A third idea is when you are speaking with references, ask if you can have an offline discussion with them, during the non-working hours when they’re not in the office. The reason for this is to try to get candid information from the references about the individual, as opposed to the company’s official stance on the types of information they will or will not give out during a reference check discussion.
One of the most important things you need to do when you’re checking references on sales people, is to actually tell the reference the specific sales achievement history that you were given from the candidate. in order to verify that those facts are correct. Make sure that you take sales achievement history and quota data that you got from the candidate, and verify these figures with their ex-supervisor. A lot of times, if we don’t check references and specifically verify that the candidate achieved a certain level of sales, we’re really missing the opportunity to verify the objectiveness of the data we’ve been provided through the interviewing process.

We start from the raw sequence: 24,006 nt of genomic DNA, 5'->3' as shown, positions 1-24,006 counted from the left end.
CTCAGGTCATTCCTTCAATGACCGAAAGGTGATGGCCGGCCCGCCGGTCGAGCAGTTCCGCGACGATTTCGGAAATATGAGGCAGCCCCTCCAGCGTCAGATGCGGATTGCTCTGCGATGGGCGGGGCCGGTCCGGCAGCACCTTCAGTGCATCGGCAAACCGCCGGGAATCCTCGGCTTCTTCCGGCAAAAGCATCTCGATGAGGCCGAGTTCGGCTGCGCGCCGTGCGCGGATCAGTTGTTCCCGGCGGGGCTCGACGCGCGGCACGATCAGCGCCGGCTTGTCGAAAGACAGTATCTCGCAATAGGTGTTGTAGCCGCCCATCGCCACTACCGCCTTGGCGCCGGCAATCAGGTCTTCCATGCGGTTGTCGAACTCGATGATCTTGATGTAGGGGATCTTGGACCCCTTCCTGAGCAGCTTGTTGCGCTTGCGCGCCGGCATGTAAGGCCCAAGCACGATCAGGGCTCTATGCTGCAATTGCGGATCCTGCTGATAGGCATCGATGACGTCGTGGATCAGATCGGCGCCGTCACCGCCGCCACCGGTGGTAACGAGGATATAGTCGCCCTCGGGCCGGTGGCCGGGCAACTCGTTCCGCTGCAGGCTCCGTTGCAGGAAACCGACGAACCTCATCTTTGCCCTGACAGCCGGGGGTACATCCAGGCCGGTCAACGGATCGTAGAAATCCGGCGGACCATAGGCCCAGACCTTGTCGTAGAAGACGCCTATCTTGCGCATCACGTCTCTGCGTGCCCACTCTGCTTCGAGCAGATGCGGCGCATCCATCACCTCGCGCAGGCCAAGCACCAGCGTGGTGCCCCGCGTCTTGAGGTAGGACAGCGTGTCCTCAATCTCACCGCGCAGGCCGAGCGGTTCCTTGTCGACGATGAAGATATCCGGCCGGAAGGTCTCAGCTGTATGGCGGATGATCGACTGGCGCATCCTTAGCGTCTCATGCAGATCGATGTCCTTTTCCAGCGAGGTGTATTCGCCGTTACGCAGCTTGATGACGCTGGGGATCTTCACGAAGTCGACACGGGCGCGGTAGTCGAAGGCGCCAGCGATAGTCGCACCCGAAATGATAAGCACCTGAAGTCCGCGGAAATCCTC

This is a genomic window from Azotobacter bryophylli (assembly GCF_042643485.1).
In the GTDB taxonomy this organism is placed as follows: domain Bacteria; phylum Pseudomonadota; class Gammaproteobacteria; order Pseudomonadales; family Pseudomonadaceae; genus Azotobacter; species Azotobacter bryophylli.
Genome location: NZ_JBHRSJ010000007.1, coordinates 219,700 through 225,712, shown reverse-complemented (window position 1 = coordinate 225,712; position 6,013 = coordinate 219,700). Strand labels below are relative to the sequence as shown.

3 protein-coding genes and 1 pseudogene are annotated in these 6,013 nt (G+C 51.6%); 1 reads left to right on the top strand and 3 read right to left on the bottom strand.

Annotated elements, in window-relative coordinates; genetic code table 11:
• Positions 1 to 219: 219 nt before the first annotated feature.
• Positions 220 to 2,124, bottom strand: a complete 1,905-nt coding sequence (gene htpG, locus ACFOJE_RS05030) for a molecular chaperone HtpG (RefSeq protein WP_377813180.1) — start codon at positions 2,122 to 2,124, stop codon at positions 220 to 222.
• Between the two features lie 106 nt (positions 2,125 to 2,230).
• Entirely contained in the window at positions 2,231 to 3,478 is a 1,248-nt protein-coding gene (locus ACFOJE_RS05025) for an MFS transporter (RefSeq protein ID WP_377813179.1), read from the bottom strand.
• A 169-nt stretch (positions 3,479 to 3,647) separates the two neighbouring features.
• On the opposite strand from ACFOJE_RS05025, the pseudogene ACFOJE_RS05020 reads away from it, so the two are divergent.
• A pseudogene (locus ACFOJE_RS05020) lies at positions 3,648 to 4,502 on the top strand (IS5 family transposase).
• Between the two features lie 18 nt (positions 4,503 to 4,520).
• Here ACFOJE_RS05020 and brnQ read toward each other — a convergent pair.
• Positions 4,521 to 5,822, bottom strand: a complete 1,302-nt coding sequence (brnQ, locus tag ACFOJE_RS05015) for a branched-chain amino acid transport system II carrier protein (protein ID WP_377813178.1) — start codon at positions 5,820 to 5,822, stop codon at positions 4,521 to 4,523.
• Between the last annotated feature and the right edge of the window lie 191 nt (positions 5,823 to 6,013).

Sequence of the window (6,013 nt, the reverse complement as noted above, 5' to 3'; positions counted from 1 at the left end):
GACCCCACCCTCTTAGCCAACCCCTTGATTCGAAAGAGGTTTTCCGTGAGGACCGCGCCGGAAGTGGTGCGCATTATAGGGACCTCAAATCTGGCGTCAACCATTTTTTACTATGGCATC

Another very important tip when you are talking to a sales candidate’s references, is ask them about key accounts that the candidate actually brought to the company. If you’re looking for a hunter, you’ll want to make sure the supervisor can remember big wins that the candidate had when they worked for them.
Another tip is to ask the references whether or not they would hire the candidate back into their previous position if they had the opportunity. A good candidate would always be welcome back to the company, and a poor sales producer wouldn’t be. So these are some of the things that I suggest that you talk about when you are checking references on sales candidates.